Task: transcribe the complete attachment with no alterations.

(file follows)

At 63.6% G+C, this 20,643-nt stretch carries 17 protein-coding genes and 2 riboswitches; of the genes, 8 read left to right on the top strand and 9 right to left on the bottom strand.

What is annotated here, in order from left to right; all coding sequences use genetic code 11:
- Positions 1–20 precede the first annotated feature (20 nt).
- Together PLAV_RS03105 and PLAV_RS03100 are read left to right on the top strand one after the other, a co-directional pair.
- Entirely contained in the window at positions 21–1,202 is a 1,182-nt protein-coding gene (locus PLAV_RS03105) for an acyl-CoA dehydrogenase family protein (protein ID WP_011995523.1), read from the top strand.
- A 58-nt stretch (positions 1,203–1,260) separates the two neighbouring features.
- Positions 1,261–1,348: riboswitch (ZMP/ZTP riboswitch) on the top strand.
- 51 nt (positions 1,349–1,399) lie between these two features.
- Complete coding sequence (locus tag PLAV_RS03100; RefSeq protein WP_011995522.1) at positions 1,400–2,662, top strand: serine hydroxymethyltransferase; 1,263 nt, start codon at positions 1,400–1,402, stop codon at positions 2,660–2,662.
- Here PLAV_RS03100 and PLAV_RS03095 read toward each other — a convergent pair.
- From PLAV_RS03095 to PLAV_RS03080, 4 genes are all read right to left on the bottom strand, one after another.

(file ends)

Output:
At 63.6% G+C, this 20,643-nt stretch carries 17 protein-coding genes and 2 riboswitches; of the genes, 8 read left to right on the top strand and 9 right to left on the bottom strand.

What is annotated here, in order from left to right; all coding sequences use genetic code 11:
- Positions 1–20 precede the first annotated feature (20 nt).
- Together PLAV_RS03105 and PLAV_RS03100 are read left to right on the top strand one after the other, a co-directional pair.
- Entirely contained in the window at positions 21–1,202 is a 1,182-nt protein-coding gene (locus PLAV_RS03105) for an acyl-CoA dehydrogenase family protein (protein ID WP_011995523.1), read from the top strand.
- A 58-nt stretch (positions 1,203–1,260) separates the two neighbouring features.
- Positions 1,261–1,348: riboswitch (ZMP/ZTP riboswitch) on the top strand.
- 51 nt (positions 1,349–1,399) lie between these two features.
- Complete coding sequence (locus tag PLAV_RS03100; RefSeq protein WP_011995522.1) at positions 1,400–2,662, top strand: serine hydroxymethyltransferase; 1,263 nt, start codon at positions 1,400–1,402, stop codon at positions 2,660–2,662.
- Here PLAV_RS03100 and PLAV_RS03095 read toward each other — a convergent pair.
- From PLAV_RS03095 to PLAV_RS03080, 4 genes are all read right to left on the bottom strand, one after another.